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Adult weight change and the risk of pre- and postmenopausal breast cancer in the Chinese Wuxi Exposure and Breast Cancer Study

  • Shang Cao
  • Jinyi Zhou
  • Zheng Zhu
  • Feiran Wei
  • Wei Li
  • Shurong Lu
  • Jian Su
  • Hao Yu
  • Wencong Du
  • Lan Cui
  • Pingmin Wei
  • Ming Wu
Epidemiology

Abstract

Purpose

The accumulating evidence indicates that weight gain in adulthood is more predictive of breast cancer risk than absolute body weight. However, the relative impact of timing of weight gain in adulthood on breast cancer as well as other characteristics of the association between weight and breast cancer has not been well documented.

Methods

This population-based case–control study of breast cancer included 818 patients with newly diagnosed primary breast cancer and 935 residence and age-matched healthy controls. The body weight values at 18 years old, 1 year before diagnosis, and at menopause were obtained during in-person interviews. Unconditional logistic regression was used to estimate the effects of the weight change over adulthood on breast cancer risk. Linear mixed-effects regression was also applied as a secondary analysis.

Results

We found that the increased risk of breast cancer was associated with the weight gain in adulthood among postmenopausal women (OR 1.23; 95% CI 1.10–1.37 per 5 kg increase) but not in the premenopausal women. The risk associated with weight gain since menopause (OR 1.65; 95% CI 1.28–2.14 a 5-kg increase) was higher than that from age 18 to menopause (OR 1.14; 95% CI 1.02, 1.28 a 5-kg increase). The association tended to be stronger in those with higher waist circumference and who had never used hormone replacement therapy (HRT). Women who had never used HRT, the increased risk of breast cancer associated with weight gain was more consistent in leaner women at age 18 (BMI < 18.5) or at menopause (BMI < 24).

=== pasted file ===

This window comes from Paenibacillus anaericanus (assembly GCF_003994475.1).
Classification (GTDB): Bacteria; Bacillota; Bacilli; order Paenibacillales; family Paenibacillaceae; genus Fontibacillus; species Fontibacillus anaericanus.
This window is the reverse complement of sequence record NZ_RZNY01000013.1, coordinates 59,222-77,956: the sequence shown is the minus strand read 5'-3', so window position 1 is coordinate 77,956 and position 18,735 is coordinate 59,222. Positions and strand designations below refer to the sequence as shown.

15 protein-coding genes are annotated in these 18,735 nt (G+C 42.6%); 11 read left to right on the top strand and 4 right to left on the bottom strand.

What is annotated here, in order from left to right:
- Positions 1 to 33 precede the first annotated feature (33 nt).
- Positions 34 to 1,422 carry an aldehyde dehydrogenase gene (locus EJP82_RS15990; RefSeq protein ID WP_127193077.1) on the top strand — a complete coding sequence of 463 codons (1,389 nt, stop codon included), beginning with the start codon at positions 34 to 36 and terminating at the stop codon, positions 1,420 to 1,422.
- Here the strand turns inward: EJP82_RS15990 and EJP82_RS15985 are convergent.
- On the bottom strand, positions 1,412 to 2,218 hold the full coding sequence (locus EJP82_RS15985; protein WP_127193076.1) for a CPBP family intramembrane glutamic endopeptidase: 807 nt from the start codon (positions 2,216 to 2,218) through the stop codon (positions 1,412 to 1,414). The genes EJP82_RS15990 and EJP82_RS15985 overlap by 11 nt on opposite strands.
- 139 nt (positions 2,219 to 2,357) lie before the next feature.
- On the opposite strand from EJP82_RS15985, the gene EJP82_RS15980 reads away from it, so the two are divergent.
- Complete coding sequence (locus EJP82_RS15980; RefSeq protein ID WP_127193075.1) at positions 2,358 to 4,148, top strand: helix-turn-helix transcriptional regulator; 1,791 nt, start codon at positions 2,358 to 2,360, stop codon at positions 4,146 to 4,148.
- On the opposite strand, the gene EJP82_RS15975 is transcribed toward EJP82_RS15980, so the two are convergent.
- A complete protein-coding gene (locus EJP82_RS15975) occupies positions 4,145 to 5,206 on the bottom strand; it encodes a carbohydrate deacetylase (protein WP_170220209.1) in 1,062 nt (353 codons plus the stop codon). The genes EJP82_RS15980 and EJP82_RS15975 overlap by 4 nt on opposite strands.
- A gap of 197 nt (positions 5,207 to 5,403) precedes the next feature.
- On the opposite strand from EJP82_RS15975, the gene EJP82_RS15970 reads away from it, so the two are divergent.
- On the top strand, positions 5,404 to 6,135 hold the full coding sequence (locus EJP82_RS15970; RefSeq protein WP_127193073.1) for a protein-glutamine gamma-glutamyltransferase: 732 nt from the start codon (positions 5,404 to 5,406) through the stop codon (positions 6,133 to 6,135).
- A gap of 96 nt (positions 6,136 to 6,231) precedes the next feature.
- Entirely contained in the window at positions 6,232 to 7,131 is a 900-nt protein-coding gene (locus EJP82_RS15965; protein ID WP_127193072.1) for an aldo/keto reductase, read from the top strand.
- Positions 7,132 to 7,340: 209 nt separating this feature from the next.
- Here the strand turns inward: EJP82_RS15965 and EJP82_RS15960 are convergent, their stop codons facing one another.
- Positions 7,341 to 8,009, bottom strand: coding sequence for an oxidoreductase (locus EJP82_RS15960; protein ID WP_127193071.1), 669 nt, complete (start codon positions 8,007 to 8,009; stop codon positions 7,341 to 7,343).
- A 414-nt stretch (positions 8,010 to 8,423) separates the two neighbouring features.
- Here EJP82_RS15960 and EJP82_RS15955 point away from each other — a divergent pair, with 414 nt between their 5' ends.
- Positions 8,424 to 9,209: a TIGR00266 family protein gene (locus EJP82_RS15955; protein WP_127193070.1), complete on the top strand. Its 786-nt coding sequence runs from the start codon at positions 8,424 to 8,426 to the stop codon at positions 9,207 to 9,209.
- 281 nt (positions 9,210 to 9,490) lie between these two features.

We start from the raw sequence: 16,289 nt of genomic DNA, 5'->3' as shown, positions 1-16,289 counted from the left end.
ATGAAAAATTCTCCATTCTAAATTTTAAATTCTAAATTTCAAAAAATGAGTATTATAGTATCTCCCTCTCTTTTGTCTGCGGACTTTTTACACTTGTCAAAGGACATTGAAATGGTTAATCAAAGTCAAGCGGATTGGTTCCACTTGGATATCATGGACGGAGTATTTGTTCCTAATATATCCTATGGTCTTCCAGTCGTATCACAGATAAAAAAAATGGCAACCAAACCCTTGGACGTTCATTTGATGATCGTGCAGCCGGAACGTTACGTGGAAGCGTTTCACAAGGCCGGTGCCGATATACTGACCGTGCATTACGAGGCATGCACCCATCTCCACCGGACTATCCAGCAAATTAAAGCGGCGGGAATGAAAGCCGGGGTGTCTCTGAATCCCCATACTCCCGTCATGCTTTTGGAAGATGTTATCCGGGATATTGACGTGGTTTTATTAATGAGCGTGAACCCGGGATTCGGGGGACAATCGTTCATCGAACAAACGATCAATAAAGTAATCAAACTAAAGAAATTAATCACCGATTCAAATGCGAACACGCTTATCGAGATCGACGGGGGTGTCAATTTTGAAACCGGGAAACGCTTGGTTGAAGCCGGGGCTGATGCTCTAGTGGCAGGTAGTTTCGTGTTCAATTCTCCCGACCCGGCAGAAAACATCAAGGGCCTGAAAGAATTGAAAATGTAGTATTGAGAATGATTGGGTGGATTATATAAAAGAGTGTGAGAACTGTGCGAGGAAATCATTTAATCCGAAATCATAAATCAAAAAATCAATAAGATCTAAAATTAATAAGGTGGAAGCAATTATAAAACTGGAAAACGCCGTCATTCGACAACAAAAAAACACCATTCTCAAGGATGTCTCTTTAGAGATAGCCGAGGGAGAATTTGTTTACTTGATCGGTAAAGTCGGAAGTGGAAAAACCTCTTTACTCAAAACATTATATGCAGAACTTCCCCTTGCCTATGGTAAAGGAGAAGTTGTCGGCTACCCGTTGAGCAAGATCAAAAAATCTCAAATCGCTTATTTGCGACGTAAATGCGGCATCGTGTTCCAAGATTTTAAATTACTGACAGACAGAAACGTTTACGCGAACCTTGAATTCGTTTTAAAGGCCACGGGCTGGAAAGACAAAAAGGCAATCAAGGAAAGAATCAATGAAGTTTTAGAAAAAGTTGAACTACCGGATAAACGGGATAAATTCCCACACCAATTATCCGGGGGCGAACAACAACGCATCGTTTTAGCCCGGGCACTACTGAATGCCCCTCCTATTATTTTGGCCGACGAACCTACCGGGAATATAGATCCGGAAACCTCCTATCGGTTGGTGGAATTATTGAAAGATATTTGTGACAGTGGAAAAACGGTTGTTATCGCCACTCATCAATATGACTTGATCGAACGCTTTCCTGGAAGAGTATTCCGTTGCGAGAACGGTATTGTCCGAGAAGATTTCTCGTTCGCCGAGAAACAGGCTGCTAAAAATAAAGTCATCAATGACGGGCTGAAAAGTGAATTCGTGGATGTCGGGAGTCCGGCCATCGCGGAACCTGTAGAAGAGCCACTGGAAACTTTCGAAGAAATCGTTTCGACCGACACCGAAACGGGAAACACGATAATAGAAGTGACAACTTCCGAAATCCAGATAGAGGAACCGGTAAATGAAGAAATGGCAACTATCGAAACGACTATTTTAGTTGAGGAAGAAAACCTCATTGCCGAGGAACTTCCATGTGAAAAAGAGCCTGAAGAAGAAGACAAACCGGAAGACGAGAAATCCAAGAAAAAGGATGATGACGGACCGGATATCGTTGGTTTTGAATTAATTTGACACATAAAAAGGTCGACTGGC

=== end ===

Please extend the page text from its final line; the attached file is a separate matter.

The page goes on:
Conclusions

Our findings indicated that weight gain has significant impact on postmenopausal breast cancer risk. The time periods of weight gain, central body fat, and HRT may affect the observed association, which should be further studied.

Keywords

Breast cancer Weight gain Central obesity Hormone replacement therapy Case–control study 

Notes

Acknowledgements

We are grateful to all study participants for their contributions. We thank the entire data collection team. Incident breast cancer cases and controls for this study were collected by Wuxi Center for Disease Control, Jiangsu Center for Disease Control.

Funding

This study was supported by World Cancer Research Fund (2011/RFA/473).

Compliance with ethical standards

Conflict of interest

The authors declare that they have no competing interests.

Ethical approval

This study was approved by the ethical review committee of the Jiangsu Center for Disease Control and Prevention (Jiangsu, China).

Supplementary material

10549_2018_5016_MOESM1_ESM.docx (31 kb)
Supplementary material 1 (DOCX 31 KB)

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Copyright information

© Springer Science+Business Media, LLC, part of Springer Nature 2018

Authors and Affiliations

  • Shang Cao
    • 1
  • Jinyi Zhou
    • 2
  • Zheng Zhu
    • 2
  • Feiran Wei
    • 3
  • Wei Li
    • 1
  • Shurong Lu
    • 2
  • Jian Su
    • 2
  • Hao Yu
    • 2
  • Wencong Du
    • 2
  • Lan Cui
    • 2
  • Pingmin Wei
    • 1
  • Ming Wu
    • 1
    • 2
  1. 1.Department of Epidemiology and Health StatisticsSoutheast UniversityNanjingChina
  2. 2.Department of Chronic Disease ControlJiangsu Provincial Center for Disease Control and PreventionNanjingChina
  3. 3.Department of OncologySoutheast UniversityNanjingChina

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